Kaleb S. KEITHLEY
kkeithle at redhat.com
Thu Sep 8 18:26:54 UTC 2016
On 09/08/2016 10:33 AM, Vijay Bellur wrote:
> On Thu, Sep 8, 2016 at 9:07 AM, Jeff Darcy <jdarcy at redhat.com> wrote:
>> In a few places in our code (e.g. gf_log_callingfn) we use the "backtrace" and "backtrace_symbols" functions from libc to log stack traces. Unfortunately, these functions don't seem very smart about dynamically loaded libraries - such as translators, where most of our code lives. They give us the object plus offset from where the object was loaded into memory, which isn't that easy to turn into a function name (let alone a file and line number). It seems like libunwind can do better, getting at least to the function name. AFAICT it's supported and packaged on all of our platforms, though there might be version differences. Newer versions can supposedly get to file and line, which would be even better. Before I get further into this, two questions for all of you:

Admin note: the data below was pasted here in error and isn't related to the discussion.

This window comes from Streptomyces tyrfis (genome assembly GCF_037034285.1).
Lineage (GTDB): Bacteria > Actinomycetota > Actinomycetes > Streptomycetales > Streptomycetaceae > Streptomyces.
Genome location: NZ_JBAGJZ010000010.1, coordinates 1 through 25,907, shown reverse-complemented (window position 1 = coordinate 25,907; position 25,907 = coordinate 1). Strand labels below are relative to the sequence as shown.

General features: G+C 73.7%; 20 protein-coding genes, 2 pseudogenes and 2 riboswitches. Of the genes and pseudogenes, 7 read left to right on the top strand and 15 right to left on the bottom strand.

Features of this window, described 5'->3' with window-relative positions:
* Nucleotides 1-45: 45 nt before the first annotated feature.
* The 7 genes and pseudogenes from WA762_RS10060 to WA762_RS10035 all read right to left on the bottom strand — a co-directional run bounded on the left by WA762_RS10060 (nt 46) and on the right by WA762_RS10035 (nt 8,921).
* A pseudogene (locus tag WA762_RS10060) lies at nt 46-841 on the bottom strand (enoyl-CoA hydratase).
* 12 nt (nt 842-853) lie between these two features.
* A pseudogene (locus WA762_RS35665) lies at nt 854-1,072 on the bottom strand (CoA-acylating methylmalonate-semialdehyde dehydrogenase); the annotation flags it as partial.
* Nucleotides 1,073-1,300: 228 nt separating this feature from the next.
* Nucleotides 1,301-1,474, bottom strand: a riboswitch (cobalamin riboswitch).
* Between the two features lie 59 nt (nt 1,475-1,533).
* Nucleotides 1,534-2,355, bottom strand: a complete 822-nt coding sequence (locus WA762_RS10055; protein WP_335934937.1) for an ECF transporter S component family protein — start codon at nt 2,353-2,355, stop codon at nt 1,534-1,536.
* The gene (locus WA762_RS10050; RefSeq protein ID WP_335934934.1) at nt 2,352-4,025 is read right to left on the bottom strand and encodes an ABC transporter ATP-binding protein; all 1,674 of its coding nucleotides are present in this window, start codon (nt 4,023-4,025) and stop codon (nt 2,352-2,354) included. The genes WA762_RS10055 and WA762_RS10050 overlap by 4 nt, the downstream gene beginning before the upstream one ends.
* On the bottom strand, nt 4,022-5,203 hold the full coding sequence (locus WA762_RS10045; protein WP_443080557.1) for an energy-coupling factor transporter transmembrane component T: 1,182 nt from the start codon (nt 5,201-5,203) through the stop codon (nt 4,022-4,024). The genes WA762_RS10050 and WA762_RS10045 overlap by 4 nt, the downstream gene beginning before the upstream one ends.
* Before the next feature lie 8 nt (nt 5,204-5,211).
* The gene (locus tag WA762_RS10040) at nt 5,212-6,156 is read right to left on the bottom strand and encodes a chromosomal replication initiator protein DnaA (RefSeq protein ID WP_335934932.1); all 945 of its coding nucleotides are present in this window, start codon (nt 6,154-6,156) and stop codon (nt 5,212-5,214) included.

>> (1) Has somebody already gone down this path? Does it work?
>> (2) Are there any other reasons we wouldn't want to switch?
> Cannot think of any. The BSD platforms seem to have libunwind and Mac
> OS X doesn't have it apparently .
> I have been thinking of fixing the recent Mac OS X compilation
> problems and can address issues related to libunwind as part of that
I have libunwind.h in the XCode headers and /usr/lib/libunwind.dylib.
Brew also has a libunwind-headers package, but I didn't look at what it
provides vis-a-vis the XCode headers.
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